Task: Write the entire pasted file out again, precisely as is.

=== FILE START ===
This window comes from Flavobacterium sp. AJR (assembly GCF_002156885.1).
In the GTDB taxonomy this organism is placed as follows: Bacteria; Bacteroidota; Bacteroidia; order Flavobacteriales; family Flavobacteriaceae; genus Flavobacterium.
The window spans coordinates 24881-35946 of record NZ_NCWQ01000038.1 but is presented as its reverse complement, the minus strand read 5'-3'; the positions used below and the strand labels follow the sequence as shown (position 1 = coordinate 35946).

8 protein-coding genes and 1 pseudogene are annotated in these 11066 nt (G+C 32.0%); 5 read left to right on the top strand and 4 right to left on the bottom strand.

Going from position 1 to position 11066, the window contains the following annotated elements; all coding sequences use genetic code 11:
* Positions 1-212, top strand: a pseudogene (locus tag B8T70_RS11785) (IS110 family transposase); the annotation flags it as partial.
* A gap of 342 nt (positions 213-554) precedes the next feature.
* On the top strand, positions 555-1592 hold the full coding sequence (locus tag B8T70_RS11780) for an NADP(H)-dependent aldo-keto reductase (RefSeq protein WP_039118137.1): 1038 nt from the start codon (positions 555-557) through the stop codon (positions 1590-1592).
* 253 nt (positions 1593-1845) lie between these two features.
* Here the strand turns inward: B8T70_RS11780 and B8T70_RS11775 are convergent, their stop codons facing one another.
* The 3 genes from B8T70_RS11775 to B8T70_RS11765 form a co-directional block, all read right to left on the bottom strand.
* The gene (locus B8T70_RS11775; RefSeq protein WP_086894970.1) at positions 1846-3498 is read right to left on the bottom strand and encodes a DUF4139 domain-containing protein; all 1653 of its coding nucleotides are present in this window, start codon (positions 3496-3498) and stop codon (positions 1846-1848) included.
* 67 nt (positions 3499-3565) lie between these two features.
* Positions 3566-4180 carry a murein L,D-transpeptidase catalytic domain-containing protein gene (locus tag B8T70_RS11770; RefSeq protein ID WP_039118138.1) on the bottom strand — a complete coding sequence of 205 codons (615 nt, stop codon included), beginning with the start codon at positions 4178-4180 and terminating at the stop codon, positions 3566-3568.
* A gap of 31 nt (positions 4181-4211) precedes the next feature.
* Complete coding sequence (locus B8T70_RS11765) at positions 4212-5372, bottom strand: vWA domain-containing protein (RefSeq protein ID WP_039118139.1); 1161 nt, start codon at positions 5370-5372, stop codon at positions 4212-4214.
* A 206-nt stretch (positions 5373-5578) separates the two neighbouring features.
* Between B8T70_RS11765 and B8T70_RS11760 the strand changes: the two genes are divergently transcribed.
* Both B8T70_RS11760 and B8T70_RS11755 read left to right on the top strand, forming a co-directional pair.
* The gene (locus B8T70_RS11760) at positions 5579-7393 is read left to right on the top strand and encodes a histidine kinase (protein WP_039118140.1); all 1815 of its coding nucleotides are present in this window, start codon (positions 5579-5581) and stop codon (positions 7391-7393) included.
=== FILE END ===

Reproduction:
This window comes from Flavobacterium sp. AJR (assembly GCF_002156885.1).
In the GTDB taxonomy this organism is placed as follows: Bacteria; Bacteroidota; Bacteroidia; order Flavobacteriales; family Flavobacteriaceae; genus Flavobacterium.
The window spans coordinates 24881-35946 of record NZ_NCWQ01000038.1 but is presented as its reverse complement, the minus strand read 5'-3'; the positions used below and the strand labels follow the sequence as shown (position 1 = coordinate 35946).

8 protein-coding genes and 1 pseudogene are annotated in these 11066 nt (G+C 32.0%); 5 read left to right on the top strand and 4 right to left on the bottom strand.

Going from position 1 to position 11066, the window contains the following annotated elements; all coding sequences use genetic code 11:
* Positions 1-212, top strand: a pseudogene (locus tag B8T70_RS11785) (IS110 family transposase); the annotation flags it as partial.
* A gap of 342 nt (positions 213-554) precedes the next feature.
* On the top strand, positions 555-1592 hold the full coding sequence (locus tag B8T70_RS11780) for an NADP(H)-dependent aldo-keto reductase (RefSeq protein WP_039118137.1): 1038 nt from the start codon (positions 555-557) through the stop codon (positions 1590-1592).
* 253 nt (positions 1593-1845) lie between these two features.
* Here the strand turns inward: B8T70_RS11780 and B8T70_RS11775 are convergent, their stop codons facing one another.
* The 3 genes from B8T70_RS11775 to B8T70_RS11765 form a co-directional block, all read right to left on the bottom strand.
* The gene (locus B8T70_RS11775; RefSeq protein WP_086894970.1) at positions 1846-3498 is read right to left on the bottom strand and encodes a DUF4139 domain-containing protein; all 1653 of its coding nucleotides are present in this window, start codon (positions 3496-3498) and stop codon (positions 1846-1848) included.
* 67 nt (positions 3499-3565) lie between these two features.
* Positions 3566-4180 carry a murein L,D-transpeptidase catalytic domain-containing protein gene (locus tag B8T70_RS11770; RefSeq protein ID WP_039118138.1) on the bottom strand — a complete coding sequence of 205 codons (615 nt, stop codon included), beginning with the start codon at positions 4178-4180 and terminating at the stop codon, positions 3566-3568.
* A gap of 31 nt (positions 4181-4211) precedes the next feature.
* Complete coding sequence (locus B8T70_RS11765) at positions 4212-5372, bottom strand: vWA domain-containing protein (RefSeq protein ID WP_039118139.1); 1161 nt, start codon at positions 5370-5372, stop codon at positions 4212-4214.
* A 206-nt stretch (positions 5373-5578) separates the two neighbouring features.
* Between B8T70_RS11765 and B8T70_RS11760 the strand changes: the two genes are divergently transcribed.
* Both B8T70_RS11760 and B8T70_RS11755 read left to right on the top strand, forming a co-directional pair.
* The gene (locus B8T70_RS11760) at positions 5579-7393 is read left to right on the top strand and encodes a histidine kinase (protein WP_039118140.1); all 1815 of its coding nucleotides are present in this window, start codon (positions 5579-5581) and stop codon (positions 7391-7393) included.